16 Since these “seasons of refreshing” are said to “come from the person of Jehovah,” it means that his face is turned toward us with favor. He is giving us his favorable attention. His goodwill is toward us, during the “year of goodwill on the part of Jehovah.” We have become his “men of goodwill.” (Isa. 61:1, 2; Luke 2:14) In the days of the Christian apostle Peter it was urgent upon those Jews to gain Jehovah’s goodwill after the murder of His Messiah at Jerusalem, inasmuch as the destruction of the city of Jerusalem and the breaking up of the Jewish nation in the land of Judah was getting very close. The sad history of the Jewish people after the destruction of Jerusalem by the Romans in the year 70 C.E. proves that the dispersed Jewish people have not been enjoying ‘seasons of refreshing from the person of Jehovah [literally, from the face of Jehovah].’
17. In this same regard what must be said about Christendom, and what does Jerusalem’s destruction in 70 C.E. indicate for her?
17 Also, as we examine the history of the religious organization of Christendom since its establishment in the fourth century, we are obliged to admit that Christendom has not been enjoying the ‘seasons of refreshing from the person of Jehovah’ during the more than sixteen centuries of her existence until now. All through her history she has been torn by inside religious disputes and wars, sectarian divisions and disunity and ever-worsening religious confusion. The destruction of Jerusalem back in the year 70 C.E. was a type foreshadowing the destruction of Christendom at the hands of worldly, secular enemies in the near future. Jehovah’s face of favor is turned away from Christendom, and he will no more protect her against the approaching destruction than he protected Jerusalem in the year 70 C.E.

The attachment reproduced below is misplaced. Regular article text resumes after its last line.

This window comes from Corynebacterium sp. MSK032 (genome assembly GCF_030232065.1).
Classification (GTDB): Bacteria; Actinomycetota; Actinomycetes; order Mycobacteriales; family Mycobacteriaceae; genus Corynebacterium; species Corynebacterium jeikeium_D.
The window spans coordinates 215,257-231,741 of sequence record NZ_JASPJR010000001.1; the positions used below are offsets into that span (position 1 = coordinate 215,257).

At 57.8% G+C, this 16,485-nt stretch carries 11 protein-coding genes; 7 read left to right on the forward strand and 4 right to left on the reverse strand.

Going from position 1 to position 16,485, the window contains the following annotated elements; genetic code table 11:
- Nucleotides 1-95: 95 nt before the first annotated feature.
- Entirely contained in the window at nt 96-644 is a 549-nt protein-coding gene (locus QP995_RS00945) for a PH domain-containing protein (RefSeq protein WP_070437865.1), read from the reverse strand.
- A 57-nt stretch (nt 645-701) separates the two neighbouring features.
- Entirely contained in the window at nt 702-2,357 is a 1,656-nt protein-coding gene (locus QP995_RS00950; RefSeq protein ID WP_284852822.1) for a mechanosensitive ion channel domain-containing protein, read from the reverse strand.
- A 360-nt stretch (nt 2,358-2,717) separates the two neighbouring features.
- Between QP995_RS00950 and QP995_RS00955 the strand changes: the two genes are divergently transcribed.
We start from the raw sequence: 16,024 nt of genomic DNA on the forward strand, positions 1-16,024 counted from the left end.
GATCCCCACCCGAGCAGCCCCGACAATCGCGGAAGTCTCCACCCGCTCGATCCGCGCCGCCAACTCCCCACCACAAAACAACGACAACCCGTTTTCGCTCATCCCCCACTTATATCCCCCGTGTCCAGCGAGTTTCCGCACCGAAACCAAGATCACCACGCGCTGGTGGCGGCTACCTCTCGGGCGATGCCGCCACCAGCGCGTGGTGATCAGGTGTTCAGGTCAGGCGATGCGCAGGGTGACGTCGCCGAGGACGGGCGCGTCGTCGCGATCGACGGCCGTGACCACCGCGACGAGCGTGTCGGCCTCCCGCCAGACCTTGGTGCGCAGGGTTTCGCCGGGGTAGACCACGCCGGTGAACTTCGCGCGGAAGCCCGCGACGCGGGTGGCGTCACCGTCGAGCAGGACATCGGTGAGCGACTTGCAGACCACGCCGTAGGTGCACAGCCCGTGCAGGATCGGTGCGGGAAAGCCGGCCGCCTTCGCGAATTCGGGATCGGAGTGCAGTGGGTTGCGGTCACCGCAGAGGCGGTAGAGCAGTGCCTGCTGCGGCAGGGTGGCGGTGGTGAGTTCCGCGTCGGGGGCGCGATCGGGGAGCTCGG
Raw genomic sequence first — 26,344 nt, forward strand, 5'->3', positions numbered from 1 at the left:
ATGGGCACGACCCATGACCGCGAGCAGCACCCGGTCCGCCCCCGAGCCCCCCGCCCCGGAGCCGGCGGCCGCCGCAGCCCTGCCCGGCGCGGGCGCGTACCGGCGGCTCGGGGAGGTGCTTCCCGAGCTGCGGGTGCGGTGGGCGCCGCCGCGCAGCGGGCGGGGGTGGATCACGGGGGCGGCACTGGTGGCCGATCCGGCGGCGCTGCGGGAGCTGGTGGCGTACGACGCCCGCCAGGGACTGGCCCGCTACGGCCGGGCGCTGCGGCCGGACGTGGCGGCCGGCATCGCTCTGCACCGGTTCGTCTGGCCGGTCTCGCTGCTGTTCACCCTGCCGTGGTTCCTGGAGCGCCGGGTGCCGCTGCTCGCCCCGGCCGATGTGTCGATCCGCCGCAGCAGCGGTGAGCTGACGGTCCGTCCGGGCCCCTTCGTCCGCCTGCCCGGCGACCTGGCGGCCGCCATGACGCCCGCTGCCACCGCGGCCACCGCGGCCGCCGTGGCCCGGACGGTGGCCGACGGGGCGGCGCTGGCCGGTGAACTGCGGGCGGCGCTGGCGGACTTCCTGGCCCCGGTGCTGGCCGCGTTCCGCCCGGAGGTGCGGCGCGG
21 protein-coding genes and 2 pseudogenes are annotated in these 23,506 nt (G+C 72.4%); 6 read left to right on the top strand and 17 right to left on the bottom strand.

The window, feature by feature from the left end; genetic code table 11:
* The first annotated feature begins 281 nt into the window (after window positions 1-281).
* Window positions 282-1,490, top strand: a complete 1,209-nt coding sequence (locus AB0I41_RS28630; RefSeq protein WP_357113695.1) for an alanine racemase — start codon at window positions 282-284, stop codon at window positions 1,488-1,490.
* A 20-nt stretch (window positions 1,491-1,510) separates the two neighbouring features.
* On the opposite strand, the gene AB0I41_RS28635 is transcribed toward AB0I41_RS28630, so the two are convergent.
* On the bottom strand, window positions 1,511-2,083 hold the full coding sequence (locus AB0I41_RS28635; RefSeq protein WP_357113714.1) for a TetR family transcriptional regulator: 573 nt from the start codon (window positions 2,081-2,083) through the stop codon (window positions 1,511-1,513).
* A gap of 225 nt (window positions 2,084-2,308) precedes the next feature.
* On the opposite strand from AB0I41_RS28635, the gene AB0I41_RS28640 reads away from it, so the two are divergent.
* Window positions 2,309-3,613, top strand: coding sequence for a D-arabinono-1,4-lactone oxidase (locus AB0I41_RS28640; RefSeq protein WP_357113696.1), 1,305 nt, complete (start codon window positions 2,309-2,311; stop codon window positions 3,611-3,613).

18. What counsel is it therefore urgent upon all people to follow now, and who have already done so and with what result?
18 This is why it is now urgent upon the people, Jew and Gentile alike, to do what the apostle Peter advised, “Repent, therefore, and turn around so as to get your sins blotted out [or, forgiven].” This is what the Christian witnesses of Jehovah have done, and all the evidence proves that they are, in a spiritual sense, enjoying abundantly the ‘seasons of refreshing from the person of Jehovah.’ By the presenting of themselves to Him in a full dedication through his Messiah, Jesus, they have become his “men of goodwill.” As a reward for this they are enjoying what the angels said in the hearing of the shepherds at the birth of Jesus in Bethlehem, “upon earth peace among men of goodwill.” They do not want to be destroyed with unpeaceful Christendom nor with all the rest of the world empire of false religion in the near future. They feel great “refreshing” because of being relieved of any community share in the sins of Christendom and of that religious world empire, Babylon the Great.—Rev. 18:2-5.
A SECOND SENDING OF MESSIAH AND WHY
19. How do Christendom and the natural Jews differ as to Messiah’s coming, and for it to result in “refreshing” what does Christendom need to do?
19 Christendom claims to be waiting for the return of Jesus Christ, and she expects to experience “seasons of refreshing” as a result of his return. But for this to be so, Christendom would have to do what Peter told the sin-guilty Jews to do, “Repent, therefore, and turn around [or, be converted] so as to get your sins blotted out.” Such times of refreshing follow such a course, just as Peter went on to show, saying: “That seasons of refreshing may come from the person of Jehovah and that he may send forth the Christ appointed for you, Jesus, whom heaven, indeed, must hold within itself until the times of restoration of all things of which God spoke through the mouth of his holy prophets of old time.” (Acts 3:19-21)